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Cordless Phone Impacts on Wi-Fi Networks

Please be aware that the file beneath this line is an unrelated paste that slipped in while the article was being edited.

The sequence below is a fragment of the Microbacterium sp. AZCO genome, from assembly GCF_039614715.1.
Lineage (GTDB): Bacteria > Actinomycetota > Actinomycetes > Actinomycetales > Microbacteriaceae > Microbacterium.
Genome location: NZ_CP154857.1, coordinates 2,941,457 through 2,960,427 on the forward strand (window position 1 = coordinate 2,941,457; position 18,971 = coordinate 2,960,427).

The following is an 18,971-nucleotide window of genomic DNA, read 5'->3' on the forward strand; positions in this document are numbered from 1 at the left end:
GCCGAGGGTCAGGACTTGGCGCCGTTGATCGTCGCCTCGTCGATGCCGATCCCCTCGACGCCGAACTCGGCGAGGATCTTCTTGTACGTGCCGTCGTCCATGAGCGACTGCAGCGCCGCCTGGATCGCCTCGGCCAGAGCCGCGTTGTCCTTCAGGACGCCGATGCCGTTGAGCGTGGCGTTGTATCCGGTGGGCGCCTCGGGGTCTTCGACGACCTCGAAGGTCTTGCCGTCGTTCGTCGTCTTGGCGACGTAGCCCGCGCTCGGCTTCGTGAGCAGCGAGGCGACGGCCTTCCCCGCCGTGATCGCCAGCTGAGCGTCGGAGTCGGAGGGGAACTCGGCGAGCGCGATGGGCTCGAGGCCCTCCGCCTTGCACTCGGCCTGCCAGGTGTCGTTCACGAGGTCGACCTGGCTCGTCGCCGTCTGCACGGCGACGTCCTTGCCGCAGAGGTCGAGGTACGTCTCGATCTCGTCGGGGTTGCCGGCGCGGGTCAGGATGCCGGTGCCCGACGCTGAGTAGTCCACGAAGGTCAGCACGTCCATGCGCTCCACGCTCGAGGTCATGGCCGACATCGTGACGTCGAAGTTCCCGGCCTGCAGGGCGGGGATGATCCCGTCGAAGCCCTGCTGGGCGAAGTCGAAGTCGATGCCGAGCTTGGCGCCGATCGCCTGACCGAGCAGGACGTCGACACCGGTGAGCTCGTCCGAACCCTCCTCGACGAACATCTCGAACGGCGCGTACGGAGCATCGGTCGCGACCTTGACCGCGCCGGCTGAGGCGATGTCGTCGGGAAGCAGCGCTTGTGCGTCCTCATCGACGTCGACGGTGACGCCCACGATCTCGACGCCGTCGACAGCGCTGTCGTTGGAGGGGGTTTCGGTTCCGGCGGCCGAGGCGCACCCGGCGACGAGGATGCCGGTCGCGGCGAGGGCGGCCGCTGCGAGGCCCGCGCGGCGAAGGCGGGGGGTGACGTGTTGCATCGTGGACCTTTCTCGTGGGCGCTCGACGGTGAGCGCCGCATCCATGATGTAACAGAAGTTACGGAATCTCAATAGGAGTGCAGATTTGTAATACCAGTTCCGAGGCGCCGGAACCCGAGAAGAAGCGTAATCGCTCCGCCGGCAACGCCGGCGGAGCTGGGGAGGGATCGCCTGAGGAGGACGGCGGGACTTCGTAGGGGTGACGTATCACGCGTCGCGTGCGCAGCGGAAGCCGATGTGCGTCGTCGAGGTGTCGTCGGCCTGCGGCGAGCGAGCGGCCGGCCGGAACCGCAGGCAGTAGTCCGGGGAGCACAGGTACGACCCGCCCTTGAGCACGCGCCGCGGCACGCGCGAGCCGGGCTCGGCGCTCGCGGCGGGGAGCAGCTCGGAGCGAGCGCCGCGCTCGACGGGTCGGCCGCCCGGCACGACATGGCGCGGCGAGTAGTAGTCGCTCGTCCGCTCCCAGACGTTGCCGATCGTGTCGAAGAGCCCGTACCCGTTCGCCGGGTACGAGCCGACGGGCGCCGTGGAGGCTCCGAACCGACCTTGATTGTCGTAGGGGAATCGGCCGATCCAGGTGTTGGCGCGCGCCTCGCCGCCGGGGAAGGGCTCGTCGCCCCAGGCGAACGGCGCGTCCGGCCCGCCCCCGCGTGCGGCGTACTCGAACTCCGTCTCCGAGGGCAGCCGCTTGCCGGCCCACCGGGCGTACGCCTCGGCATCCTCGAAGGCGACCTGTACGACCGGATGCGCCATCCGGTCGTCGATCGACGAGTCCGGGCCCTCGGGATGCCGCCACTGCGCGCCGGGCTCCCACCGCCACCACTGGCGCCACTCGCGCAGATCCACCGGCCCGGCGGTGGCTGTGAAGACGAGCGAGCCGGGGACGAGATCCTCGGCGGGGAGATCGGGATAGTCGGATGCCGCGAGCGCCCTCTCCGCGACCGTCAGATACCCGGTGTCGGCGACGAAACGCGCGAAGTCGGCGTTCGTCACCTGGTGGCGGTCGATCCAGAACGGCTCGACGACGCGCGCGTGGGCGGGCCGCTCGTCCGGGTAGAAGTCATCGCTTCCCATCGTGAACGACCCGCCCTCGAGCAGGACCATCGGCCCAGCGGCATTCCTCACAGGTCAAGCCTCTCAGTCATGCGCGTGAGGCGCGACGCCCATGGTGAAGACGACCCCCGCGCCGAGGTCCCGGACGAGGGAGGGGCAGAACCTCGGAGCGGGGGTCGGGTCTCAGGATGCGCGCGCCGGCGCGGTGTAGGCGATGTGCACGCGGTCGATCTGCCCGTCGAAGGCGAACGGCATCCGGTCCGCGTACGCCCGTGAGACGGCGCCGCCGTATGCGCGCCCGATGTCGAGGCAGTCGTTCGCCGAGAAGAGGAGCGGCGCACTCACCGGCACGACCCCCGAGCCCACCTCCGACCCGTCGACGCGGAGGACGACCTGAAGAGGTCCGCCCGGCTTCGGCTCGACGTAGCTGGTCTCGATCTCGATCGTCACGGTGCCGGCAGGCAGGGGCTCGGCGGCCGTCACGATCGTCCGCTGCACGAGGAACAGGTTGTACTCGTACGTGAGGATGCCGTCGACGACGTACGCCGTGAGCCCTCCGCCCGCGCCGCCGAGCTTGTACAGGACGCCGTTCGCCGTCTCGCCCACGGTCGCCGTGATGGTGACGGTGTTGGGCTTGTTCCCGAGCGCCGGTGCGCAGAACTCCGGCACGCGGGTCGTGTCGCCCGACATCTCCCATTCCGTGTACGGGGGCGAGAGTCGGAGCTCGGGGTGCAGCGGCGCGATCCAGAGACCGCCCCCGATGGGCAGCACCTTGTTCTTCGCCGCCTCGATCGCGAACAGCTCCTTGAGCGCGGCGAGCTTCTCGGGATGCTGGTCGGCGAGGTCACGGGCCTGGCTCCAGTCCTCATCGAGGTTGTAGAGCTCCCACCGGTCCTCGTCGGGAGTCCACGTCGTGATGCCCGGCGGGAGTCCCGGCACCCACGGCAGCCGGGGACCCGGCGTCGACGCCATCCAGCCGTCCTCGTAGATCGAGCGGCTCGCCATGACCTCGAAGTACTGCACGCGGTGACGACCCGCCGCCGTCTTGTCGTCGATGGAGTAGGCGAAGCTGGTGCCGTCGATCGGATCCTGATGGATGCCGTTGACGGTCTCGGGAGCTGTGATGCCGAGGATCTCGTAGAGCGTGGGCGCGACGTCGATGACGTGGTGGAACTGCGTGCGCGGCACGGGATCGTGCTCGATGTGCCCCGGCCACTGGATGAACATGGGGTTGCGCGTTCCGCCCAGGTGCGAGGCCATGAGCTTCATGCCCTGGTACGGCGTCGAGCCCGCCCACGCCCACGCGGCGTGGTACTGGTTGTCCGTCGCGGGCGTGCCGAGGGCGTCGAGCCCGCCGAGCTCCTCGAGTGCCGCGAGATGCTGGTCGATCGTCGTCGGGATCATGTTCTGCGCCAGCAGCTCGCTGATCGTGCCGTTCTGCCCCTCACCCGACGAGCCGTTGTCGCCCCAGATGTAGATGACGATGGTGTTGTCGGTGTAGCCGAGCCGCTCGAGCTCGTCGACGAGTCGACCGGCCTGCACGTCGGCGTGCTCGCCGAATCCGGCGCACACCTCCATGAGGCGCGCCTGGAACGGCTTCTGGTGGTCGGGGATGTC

Some cordless phones operating in the 2.4GHz band offer potential RF interference to Wi-Fi networks. Actual interference depends on the way the phone operates. In this tutorial, I share with you what I found last week when testing multiple 2.4GHz cordless phones. I had an opportunity to do some Wi-Fi interference testing with several Plantronics 2.4GHz cordless phones. I found that the cordless phones, when ever switched on (with or without a dial tone), would always transmit a 10MHz wide signal in the 2.4GHz ISM band, which is roughly 90MHz wide. I could clearly see from a spectrum analyzer that turning on a second phone would produce another 10MHz wide signal in an unoccupied part of the band. Apparently, the phones would search for the least congested area and tune its transmitter to that frequency. With a fairly clean spectrum, with no Wi-Fi or Bluetooth devices operating, I could turn on six of the phones, which filled approximately two thirds of the spectrum. Based on the way that the phones were operating, the use of cordless phones (at least the Plantronics model I tested) will reduce the capacity for supporting Wi-Fi signals. Because a Wi-Fi access point uses one third of the spectrum, the operation of six phones would leave enough room for a single access point. If there is a need for operating nine phones, however, in the same general area as an access point, then interference between the access point and the phones (the three using a frequency that overlaps with the access point) will occur. The result is distorted voice heard over the phone when talking to someone and probably a much higher frame retransmission rate at the access point. Thus, itís a good idea to investigate whether there are any cordless phones in operation where youíre planning to deploy a Wi-Fi network. Keep in mind, however, that the various cordless phone models operate differently. Iíve found through other testing that some even use frequency hopping spread spectrum, which distributes RF signals over the entire 2.4GHz band. This leaves no room for Wi-Fi access points.

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